What to Bring on a Hiking Trip: 6 Must-Haves
Alt Text: Man hikes with his back turned to us to show his hiking day pack
For many people, summer means hiking season. The sun is shining, the trees are green, and the flowers are blooming. It is the perfect time to get outside and explore the world around us. Your adventures may lead you to hikes that are short or long, remote or structured, far away or close to home. Wherever you go this summer, you’ll want to be prepared. Wondering what to bring on a hiking trip? Don’t forget these six things.
The 10 Essentials
Okay, before we dive into our six must-have items, take a look at these smaller 10 essentials. We want to start our recommendations with these essentials because they are exactly that: essential. Things like sunglasses and sunscreen will protect your eyes and skin from harmful UV rays. (Remember that when hiking in the mountains, the elevation change can put you closer to the sun than your body is used to.) A compass and map are great for remote hikes away from cell service. A first aid kit and a headlamp will help you be prepared for anything, even on a day hike.
You get the idea.
Be sure to check out the full article for more. Now let’s get into some of our more specific recs.
1. Hiking Day Pack
There is no point in collecting the items on this list if you don’t have a bag to put them in. There is a wide range of hiking backpacks available, from small drawstring bags to large packs. For a day hike, you need something in between. It should be large enough to fit everything you need yet lightweight enough so that it doesn’t become a burden. Consider a hiking day pack with chest straps to keep the weight distributed comfortably.
2. Insulated Water Bottle
You can survive a hike by bringing water in any old water bottle, but you can only enjoy a hike if you have cold water to drink. Nothing keeps your water cold like an insulated water bottle. These bottles keep drinks cold for up to 24 hours, helping you stay refreshed on any hike. There’s a reason for their popularity these days.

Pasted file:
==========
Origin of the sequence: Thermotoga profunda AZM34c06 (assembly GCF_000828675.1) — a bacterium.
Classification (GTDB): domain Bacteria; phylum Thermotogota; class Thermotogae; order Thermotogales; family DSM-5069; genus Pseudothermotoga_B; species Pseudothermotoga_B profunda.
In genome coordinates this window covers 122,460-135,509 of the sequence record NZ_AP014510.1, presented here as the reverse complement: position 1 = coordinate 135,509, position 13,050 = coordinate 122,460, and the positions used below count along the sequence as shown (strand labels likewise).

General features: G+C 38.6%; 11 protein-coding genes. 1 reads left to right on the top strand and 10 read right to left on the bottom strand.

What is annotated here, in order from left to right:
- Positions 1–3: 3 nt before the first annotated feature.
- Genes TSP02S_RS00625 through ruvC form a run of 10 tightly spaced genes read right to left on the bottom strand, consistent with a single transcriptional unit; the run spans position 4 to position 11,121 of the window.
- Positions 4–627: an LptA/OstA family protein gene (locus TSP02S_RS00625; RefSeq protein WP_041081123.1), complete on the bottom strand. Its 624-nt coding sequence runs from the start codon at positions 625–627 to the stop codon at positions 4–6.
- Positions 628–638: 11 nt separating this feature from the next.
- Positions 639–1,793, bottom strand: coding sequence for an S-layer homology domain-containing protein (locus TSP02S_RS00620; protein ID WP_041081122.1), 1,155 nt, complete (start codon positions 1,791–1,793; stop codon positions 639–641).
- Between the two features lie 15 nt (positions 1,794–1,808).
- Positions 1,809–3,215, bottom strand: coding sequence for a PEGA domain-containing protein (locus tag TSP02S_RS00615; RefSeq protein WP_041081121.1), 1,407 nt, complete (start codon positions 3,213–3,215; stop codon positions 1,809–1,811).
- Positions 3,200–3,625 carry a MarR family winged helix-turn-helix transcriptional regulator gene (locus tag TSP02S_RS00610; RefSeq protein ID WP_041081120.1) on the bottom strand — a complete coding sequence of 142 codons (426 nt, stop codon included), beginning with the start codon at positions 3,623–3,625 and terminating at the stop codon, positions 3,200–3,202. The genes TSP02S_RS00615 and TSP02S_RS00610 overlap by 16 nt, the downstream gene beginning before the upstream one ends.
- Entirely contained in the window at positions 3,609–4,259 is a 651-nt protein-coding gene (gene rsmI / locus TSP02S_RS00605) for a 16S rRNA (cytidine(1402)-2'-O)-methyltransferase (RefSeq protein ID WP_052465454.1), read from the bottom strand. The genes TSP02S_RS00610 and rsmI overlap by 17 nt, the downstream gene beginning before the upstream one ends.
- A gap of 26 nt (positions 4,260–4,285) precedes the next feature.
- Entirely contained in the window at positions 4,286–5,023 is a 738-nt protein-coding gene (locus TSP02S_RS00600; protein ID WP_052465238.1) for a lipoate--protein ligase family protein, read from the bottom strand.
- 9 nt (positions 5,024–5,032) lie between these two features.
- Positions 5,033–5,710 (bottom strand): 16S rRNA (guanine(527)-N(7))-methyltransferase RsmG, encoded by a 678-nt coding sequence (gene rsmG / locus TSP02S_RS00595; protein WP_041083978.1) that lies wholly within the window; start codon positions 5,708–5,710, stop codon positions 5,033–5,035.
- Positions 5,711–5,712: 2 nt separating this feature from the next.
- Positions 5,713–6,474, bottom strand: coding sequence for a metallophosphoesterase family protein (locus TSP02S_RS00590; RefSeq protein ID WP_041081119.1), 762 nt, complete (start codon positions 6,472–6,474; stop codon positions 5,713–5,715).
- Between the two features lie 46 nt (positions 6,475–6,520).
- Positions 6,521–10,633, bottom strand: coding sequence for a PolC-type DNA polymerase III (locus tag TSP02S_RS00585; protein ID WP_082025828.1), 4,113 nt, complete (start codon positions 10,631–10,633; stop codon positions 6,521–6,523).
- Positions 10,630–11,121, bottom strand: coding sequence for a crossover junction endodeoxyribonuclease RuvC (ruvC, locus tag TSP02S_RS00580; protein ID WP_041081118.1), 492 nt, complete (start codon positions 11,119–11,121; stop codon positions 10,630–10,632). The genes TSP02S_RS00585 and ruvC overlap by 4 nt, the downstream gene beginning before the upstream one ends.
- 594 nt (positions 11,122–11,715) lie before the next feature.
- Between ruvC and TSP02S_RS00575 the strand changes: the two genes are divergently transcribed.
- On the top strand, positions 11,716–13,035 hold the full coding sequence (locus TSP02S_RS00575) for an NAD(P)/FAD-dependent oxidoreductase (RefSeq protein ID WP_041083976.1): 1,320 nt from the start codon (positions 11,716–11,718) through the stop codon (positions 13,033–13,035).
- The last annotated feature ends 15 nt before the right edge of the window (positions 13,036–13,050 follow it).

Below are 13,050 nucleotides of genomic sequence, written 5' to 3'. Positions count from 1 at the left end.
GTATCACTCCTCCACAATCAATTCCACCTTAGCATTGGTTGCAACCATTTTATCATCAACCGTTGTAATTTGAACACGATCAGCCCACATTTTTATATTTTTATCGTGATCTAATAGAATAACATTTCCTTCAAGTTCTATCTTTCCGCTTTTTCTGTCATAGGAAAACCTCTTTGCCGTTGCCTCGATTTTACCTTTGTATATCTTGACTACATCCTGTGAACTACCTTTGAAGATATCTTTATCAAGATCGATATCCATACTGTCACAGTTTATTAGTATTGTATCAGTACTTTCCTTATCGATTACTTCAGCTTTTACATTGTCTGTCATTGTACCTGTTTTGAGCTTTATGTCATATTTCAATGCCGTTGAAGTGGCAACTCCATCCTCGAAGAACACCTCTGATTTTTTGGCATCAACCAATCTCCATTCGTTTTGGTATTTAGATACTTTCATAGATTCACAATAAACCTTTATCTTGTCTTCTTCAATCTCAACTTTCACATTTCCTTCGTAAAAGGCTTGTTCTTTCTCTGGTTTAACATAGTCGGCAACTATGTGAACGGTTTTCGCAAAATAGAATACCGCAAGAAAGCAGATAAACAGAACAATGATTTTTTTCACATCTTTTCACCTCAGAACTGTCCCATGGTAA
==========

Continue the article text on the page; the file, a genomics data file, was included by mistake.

Capture the moment with a camera. People go on hikes for many reasons: Some people like the fresh air, others like the exercise, and most like the scenic views waiting for them at the top. You can remember the views by taking pictures. If you don’t have a nice DSLR camera, simply bring your phone and save pictures to your camera roll.
4. Portable Charger
Hiking for a long time without cell service can drain your phone’s battery. Bring a portable charger to prevent your phone from dying. Another pro tip: Consider putting your phone on airplane mode while you aren’t using it so it doesn’t waste battery looking for service. You will want your phone to have enough charge in case of an emergency.
5. Double Hammock and a Camping Pillow
Alt Text: A woman sits in a double hammock with a view of a forested lake
Consider bringing a hammock on your day hike. This allows you to hang out in a shady spot at the end of the hike. Make it a double hammock to share with a friend, child, or significant other. Want to go a step further? Consider packing a small camping pillow to make the hiking break even more comfortable. If you’re not a fan of hammocking, pack a lightweight camping chair instead.
6. High-Protein Snacks
Last, but certainly not least, remember to bring snacks to keep your body energized during your hike. There is nothing worse than a long hike on a hungry stomach. Granola, beef jerky, fruits, and nuts are perfect to keep you going. Take a snack break on the trail or in your hammock at the end.
You’re All Set
That should do it. Once you have these items rounded up, you’re ready to go anywhere. Of course, there are other things like proper hiking shoes and a rain jacket, but we figure you already know those items. Summer is a great time to explore new places, make new friends, and check things off your bucket list. Wherever your summer adventures take you, make sure you go prepared.